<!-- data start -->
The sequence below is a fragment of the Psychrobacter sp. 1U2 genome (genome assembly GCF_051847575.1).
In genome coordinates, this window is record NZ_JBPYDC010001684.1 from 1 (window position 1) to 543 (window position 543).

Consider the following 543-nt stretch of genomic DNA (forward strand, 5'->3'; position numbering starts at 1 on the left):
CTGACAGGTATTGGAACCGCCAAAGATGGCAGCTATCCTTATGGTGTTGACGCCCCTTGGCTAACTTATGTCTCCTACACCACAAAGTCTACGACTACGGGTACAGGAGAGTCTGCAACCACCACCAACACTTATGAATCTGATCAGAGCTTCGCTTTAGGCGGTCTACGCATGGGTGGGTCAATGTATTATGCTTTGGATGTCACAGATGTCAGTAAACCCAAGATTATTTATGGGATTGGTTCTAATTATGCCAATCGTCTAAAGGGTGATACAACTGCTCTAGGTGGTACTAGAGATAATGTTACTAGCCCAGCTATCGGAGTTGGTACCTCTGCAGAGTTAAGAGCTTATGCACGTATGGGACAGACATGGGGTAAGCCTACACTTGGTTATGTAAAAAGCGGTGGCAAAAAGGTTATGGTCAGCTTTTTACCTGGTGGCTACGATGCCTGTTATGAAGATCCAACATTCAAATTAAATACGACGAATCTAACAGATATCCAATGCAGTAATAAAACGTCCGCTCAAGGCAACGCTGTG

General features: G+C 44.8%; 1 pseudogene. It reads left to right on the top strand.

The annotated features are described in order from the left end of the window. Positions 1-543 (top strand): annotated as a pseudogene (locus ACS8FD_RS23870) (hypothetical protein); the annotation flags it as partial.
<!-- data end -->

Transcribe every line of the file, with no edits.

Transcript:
The sequence below is a fragment of the Psychrobacter sp. 1U2 genome (genome assembly GCF_051847575.1).
In genome coordinates, this window is record NZ_JBPYDC010001684.1 from 1 (window position 1) to 543 (window position 543).

Consider the following 543-nt stretch of genomic DNA (forward strand, 5'->3'; position numbering starts at 1 on the left):
CTGACAGGTATTGGAACCGCCAAAGATGGCAGCTATCCTTATGGTGTTGACGCCCCTTGGCTAACTTATGTCTCCTACACCACAAAGTCTACGACTACGGGTACAGGAGAGTCTGCAACCACCACCAACACTTATGAATCTGATCAGAGCTTCGCTTTAGGCGGTCTACGCATGGGTGGGTCAATGTATTATGCTTTGGATGTCACAGATGTCAGTAAACCCAAGATTATTTATGGGATTGGTTCTAATTATGCCAATCGTCTAAAGGGTGATACAACTGCTCTAGGTGGTACTAGAGATAATGTTACTAGCCCAGCTATCGGAGTTGGTACCTCTGCAGAGTTAAGAGCTTATGCACGTATGGGACAGACATGGGGTAAGCCTACACTTGGTTATGTAAAAAGCGGTGGCAAAAAGGTTATGGTCAGCTTTTTACCTGGTGGCTACGATGCCTGTTATGAAGATCCAACATTCAAATTAAATACGACGAATCTAACAGATATCCAATGCAGTAATAAAACGTCCGCTCAAGGCAACGCTGTG

General features: G+C 44.8%; 1 pseudogene. It reads left to right on the top strand.

The annotated features are described in order from the left end of the window. Positions 1-543 (top strand): annotated as a pseudogene (locus ACS8FD_RS23870) (hypothetical protein); the annotation flags it as partial.